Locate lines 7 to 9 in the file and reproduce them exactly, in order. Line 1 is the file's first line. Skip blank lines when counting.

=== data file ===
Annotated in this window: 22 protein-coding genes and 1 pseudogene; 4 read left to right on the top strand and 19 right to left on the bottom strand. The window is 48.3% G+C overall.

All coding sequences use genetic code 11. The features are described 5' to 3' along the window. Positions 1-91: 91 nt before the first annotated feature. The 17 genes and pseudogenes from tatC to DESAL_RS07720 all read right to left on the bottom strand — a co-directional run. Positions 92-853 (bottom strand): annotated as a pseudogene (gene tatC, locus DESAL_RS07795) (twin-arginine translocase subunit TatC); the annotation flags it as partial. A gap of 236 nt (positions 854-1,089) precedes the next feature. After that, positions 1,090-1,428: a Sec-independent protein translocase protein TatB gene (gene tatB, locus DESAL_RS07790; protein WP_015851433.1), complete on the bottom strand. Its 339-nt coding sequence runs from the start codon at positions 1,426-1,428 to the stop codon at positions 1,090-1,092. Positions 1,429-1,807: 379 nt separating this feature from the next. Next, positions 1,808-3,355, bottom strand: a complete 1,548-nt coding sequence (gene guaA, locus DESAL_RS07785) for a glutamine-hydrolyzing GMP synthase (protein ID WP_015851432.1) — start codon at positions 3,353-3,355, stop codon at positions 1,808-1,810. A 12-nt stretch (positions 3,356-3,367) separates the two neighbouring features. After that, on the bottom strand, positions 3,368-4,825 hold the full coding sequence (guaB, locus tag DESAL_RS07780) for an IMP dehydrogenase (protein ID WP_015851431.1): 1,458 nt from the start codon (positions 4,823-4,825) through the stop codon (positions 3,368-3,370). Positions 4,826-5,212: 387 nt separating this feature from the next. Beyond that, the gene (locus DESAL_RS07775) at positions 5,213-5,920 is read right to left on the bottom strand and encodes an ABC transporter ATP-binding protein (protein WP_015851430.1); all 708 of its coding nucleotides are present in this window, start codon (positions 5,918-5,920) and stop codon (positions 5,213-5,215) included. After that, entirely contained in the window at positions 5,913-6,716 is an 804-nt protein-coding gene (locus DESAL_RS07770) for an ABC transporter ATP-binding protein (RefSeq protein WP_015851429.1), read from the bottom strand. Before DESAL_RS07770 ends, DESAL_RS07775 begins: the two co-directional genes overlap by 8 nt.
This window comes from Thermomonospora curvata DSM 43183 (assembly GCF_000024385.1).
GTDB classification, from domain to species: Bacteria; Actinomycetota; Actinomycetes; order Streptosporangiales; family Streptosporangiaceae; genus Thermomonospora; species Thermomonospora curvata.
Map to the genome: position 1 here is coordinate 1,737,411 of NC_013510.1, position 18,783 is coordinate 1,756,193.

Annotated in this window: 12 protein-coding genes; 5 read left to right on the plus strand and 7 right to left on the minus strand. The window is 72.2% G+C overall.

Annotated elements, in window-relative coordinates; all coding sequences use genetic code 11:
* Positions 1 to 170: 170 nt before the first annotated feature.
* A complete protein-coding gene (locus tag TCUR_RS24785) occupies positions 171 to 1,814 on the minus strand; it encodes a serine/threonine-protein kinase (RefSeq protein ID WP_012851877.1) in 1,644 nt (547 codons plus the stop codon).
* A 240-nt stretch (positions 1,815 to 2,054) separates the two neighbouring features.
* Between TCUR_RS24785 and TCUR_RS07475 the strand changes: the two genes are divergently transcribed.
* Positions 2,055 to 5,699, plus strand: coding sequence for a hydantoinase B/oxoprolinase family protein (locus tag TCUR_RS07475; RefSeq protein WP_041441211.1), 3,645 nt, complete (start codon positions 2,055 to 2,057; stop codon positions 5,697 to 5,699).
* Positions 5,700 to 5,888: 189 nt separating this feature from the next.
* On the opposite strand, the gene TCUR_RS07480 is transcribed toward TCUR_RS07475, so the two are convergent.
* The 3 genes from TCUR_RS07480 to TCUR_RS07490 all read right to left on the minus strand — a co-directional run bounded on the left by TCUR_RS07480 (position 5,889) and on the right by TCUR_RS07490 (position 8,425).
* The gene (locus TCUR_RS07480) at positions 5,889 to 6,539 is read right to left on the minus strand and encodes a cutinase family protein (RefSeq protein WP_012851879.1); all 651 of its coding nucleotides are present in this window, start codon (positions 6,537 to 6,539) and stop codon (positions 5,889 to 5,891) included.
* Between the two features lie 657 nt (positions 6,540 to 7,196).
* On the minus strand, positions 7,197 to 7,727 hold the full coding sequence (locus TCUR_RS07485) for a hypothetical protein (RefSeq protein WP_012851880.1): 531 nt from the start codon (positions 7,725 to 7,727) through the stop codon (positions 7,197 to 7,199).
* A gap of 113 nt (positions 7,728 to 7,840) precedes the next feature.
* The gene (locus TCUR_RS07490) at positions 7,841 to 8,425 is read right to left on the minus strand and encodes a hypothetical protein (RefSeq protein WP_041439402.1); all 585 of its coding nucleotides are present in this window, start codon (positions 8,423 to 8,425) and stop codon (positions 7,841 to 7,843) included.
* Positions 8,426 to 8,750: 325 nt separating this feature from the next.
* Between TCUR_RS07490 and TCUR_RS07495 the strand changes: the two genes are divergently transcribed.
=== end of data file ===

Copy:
Annotated elements, in window-relative coordinates; all coding sequences use genetic code 11:
* Positions 1 to 170: 170 nt before the first annotated feature.
* A complete protein-coding gene (locus tag TCUR_RS24785) occupies positions 171 to 1,814 on the minus strand; it encodes a serine/threonine-protein kinase (RefSeq protein ID WP_012851877.1) in 1,644 nt (547 codons plus the stop codon).